Ishmael attacks Kabuo’s “unmovable and stolid” composure, attributing it to a detachment from and acceptance of death that is central to Japanese culture. Ishmael acknowledges that he’s learned to be derisive towards Japanese cultural ideas because of his training in WWII, in which the United States military emphasized Japanese soldiers’ willingness to die so it would be easier to kill them. Ishmael is aware that his instruction was “all propaganda,” but doesn’t seem willing to dismiss the propaganda, as it excuses the personal derision he feels toward Kabuo.
Helen challenges her son. Didn’t Kabuo serve in the United States military, just as Ishmael did? Ishmael stubbornly refutes this, dismissing this fact as irrelevant. Helen accuses her son of “allowing [himself] an imbalance.” She asks whether they can rely on “cold” facts alone. Ishmael makes a distinction between “facts” and “emotions and hunches,” and proclaims that cold, hard facts are most important. Helen accuses Ishmael of having gone “cold.”
When Helen reminds her son of Kabuo’s military service, she tries to mitigate his prejudices, steering Ishmael away from his and Kabuo’s differences and towards their similarities. Helen and Ishmael’s argument about “facts” versus “emotions and hunches” harkens back to Ishmael’s earlier argument with his father about which facts should be published in the Review. In these arguments, Guterson implores the reader to see how all facts are interpreted through the lens of narrative, and it is up to humanity to decide which narrative is the fairest and most moral.
Ishmael is upset with Helen, who doesn’t seem to understand the hardships he’s endured. He compares the differences in their grieving processes when Arthur had died. His mother’s grief had made her “cold,” but she’s still sought happiness. Ishmael, in contrast, has let himself stagnate. “I’m unhappy,” he tells his mother. “Tell me what to do.”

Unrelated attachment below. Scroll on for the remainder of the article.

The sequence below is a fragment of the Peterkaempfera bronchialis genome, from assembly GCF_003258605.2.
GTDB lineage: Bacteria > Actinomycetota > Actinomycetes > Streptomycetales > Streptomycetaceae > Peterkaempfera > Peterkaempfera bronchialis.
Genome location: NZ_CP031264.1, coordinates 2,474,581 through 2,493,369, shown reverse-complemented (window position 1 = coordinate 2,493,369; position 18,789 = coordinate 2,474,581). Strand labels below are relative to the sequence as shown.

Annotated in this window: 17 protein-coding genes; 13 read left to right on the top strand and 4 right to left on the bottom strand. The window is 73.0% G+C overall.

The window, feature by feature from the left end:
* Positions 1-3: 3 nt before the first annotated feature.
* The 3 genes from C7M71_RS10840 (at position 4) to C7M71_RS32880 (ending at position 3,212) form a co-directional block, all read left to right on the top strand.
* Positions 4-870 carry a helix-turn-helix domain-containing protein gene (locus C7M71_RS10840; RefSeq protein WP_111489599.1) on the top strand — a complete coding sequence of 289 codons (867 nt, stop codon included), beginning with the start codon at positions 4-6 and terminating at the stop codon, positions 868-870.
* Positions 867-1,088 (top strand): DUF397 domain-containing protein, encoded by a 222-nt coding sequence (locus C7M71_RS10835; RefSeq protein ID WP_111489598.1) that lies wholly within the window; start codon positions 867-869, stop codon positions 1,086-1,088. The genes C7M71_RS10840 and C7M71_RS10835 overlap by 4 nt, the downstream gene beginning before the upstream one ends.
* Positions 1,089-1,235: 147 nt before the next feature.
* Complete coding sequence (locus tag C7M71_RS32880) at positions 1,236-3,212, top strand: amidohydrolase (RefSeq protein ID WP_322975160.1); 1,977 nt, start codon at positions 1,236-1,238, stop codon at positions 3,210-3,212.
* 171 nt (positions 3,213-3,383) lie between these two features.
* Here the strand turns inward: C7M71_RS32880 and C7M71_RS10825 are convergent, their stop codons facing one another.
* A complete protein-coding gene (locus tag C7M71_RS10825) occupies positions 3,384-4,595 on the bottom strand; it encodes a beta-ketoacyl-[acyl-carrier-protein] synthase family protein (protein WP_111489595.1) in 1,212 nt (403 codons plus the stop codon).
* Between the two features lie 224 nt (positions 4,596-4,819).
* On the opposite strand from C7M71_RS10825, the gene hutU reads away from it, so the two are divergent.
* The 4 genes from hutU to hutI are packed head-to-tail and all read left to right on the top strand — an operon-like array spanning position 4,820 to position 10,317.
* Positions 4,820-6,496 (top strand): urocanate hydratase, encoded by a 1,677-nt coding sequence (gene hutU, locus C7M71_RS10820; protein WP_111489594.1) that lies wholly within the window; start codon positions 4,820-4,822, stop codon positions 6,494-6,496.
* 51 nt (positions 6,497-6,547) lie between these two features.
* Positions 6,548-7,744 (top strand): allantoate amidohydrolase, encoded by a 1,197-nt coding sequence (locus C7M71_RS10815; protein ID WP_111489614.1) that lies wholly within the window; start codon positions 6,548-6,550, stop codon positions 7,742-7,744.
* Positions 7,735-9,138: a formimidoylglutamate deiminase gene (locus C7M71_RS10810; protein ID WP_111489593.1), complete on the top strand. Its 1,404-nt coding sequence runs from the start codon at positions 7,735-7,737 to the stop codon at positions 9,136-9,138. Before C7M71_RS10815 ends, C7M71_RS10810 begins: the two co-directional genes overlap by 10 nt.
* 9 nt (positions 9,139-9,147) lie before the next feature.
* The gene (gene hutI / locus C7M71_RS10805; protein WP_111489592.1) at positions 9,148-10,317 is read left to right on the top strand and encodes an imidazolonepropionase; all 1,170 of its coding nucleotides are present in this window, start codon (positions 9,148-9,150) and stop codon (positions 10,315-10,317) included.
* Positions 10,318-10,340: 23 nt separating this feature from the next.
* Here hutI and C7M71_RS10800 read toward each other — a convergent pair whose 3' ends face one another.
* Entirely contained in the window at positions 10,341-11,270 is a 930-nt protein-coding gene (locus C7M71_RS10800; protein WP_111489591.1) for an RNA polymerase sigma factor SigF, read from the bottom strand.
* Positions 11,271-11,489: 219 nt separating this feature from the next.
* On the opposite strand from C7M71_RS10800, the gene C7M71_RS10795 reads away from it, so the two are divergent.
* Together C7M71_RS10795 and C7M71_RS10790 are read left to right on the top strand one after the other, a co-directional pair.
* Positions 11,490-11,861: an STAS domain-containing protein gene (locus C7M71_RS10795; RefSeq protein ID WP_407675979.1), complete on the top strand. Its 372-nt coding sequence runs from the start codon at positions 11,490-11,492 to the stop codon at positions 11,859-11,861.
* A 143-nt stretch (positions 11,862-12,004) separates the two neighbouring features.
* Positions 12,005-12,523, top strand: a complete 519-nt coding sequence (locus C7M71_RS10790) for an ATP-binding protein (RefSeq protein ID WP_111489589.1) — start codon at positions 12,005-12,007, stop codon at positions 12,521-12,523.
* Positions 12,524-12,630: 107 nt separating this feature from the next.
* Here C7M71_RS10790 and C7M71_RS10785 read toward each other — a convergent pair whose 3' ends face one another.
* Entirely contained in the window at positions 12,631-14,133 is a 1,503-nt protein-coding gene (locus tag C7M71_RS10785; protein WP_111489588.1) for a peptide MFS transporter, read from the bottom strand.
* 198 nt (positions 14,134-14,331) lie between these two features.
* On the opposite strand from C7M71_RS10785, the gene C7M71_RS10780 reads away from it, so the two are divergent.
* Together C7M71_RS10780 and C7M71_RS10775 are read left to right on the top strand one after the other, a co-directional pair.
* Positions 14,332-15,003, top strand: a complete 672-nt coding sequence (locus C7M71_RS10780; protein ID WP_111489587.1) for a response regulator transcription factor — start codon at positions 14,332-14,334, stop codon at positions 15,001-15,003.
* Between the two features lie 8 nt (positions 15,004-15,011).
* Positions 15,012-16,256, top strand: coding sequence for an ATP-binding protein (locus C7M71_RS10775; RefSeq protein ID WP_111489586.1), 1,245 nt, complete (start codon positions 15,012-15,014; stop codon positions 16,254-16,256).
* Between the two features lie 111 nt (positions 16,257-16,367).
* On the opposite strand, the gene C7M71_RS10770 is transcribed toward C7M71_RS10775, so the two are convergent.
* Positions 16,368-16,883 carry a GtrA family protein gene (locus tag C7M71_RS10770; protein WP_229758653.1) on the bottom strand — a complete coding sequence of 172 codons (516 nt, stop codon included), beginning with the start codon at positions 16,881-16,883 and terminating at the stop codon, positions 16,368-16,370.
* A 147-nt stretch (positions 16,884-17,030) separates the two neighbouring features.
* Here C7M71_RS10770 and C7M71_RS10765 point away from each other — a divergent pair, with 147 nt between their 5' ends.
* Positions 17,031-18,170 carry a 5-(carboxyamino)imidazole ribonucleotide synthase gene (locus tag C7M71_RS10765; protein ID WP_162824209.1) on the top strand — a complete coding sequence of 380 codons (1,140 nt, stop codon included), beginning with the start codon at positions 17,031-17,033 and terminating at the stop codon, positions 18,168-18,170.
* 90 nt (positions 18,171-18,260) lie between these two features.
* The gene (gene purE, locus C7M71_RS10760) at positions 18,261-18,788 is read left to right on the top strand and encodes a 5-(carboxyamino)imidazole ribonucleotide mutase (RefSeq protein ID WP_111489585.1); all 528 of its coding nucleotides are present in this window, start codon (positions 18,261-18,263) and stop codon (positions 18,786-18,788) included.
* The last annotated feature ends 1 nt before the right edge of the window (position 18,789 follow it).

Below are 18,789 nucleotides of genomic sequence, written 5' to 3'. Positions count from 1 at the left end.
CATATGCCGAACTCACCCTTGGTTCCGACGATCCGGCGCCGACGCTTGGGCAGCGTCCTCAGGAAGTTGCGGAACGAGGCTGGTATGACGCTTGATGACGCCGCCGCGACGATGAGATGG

Ishmael’s hardships (the war and his breakup) caused him to stagnate, become “unhappy,” and retreat within himself, and he is jealous of Helen’s ability to bounce back from her grief.
Helen tells Ishmael that she’s tried to understand his sadness: she knows his arm, the war, and being single can’t have been easy for him. Still, she can’t wrap her head around his inability to move on with his life. Other people have suffered hardships and managed to move on with their lives—to make new connections, to enjoy the sensations of living. Ishmael, she observes, has gone “numb.” Even Ishmael’s father, who’d fought at Bellau Wood, had managed to move on with his life.
Helen validates the real traumas—mental and physical—the war imposed on her son. Still, she cannot accept his inability to move on and experience personal growth so many years later. She cites Arthur as an example of someone who moved on from personal hardship. Such a comparison would be especially impactful for Ishmael, as he constantly frets over his inability to match his father’s moral and professional sensibilities.
After he and his mother eat dinner, Ishmael retreats to his room. He thinks about his childhood. He goes outside to check on his mother’s chickens, then goes back to his room and thinks about the baseball pennant collection he’d had as a boy. He and his father had both liked baseball and would listen to games on the radio together.
As Ishmael ruminates over the childhood artifacts that remind him of his father, it’s clear that Helen’s words have resonated with him in some meaningful way—why has he not been able to embrace life and morality after hardship like his father? Are fate and the universe holding him back, or is it simply a matter of making the decision to move forward?